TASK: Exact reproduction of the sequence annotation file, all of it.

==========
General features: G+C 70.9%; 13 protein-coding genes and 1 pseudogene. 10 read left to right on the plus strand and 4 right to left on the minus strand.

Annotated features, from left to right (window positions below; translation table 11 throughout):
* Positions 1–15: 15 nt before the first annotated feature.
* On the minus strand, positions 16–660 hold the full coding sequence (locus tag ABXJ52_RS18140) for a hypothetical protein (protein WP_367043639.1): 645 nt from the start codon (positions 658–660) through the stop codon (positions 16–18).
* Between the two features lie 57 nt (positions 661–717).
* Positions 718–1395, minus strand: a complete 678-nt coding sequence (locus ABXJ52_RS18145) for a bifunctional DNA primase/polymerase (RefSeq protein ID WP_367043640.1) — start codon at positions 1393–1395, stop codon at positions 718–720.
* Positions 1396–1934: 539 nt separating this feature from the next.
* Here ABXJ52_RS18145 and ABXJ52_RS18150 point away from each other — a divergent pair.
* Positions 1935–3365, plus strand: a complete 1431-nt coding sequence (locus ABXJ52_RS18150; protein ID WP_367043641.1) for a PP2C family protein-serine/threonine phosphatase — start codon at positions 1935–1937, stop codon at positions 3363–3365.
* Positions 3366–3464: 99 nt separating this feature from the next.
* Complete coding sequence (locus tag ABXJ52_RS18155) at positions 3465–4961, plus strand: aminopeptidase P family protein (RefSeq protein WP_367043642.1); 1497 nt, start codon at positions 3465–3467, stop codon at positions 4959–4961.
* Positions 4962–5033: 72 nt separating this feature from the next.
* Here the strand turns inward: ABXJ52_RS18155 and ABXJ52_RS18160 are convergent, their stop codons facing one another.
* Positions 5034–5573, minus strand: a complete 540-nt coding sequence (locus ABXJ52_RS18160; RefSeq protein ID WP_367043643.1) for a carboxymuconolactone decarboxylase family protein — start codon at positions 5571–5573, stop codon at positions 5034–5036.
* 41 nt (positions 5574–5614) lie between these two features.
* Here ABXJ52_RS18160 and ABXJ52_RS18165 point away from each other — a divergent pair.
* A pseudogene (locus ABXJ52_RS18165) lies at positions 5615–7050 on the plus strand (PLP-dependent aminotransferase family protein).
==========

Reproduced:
General features: G+C 70.9%; 13 protein-coding genes and 1 pseudogene. 10 read left to right on the plus strand and 4 right to left on the minus strand.

Annotated features, from left to right (window positions below; translation table 11 throughout):
* Positions 1–15: 15 nt before the first annotated feature.
* On the minus strand, positions 16–660 hold the full coding sequence (locus tag ABXJ52_RS18140) for a hypothetical protein (protein WP_367043639.1): 645 nt from the start codon (positions 658–660) through the stop codon (positions 16–18).
* Between the two features lie 57 nt (positions 661–717).
* Positions 718–1395, minus strand: a complete 678-nt coding sequence (locus ABXJ52_RS18145) for a bifunctional DNA primase/polymerase (RefSeq protein ID WP_367043640.1) — start codon at positions 1393–1395, stop codon at positions 718–720.
* Positions 1396–1934: 539 nt separating this feature from the next.
* Here ABXJ52_RS18145 and ABXJ52_RS18150 point away from each other — a divergent pair.
* Positions 1935–3365, plus strand: a complete 1431-nt coding sequence (locus ABXJ52_RS18150; protein ID WP_367043641.1) for a PP2C family protein-serine/threonine phosphatase — start codon at positions 1935–1937, stop codon at positions 3363–3365.
* Positions 3366–3464: 99 nt separating this feature from the next.
* Complete coding sequence (locus tag ABXJ52_RS18155) at positions 3465–4961, plus strand: aminopeptidase P family protein (RefSeq protein WP_367043642.1); 1497 nt, start codon at positions 3465–3467, stop codon at positions 4959–4961.
* Positions 4962–5033: 72 nt separating this feature from the next.
* Here the strand turns inward: ABXJ52_RS18155 and ABXJ52_RS18160 are convergent, their stop codons facing one another.
* Positions 5034–5573, minus strand: a complete 540-nt coding sequence (locus ABXJ52_RS18160; RefSeq protein ID WP_367043643.1) for a carboxymuconolactone decarboxylase family protein — start codon at positions 5571–5573, stop codon at positions 5034–5036.
* 41 nt (positions 5574–5614) lie between these two features.
* Here ABXJ52_RS18160 and ABXJ52_RS18165 point away from each other — a divergent pair.
* A pseudogene (locus ABXJ52_RS18165) lies at positions 5615–7050 on the plus strand (PLP-dependent aminotransferase family protein).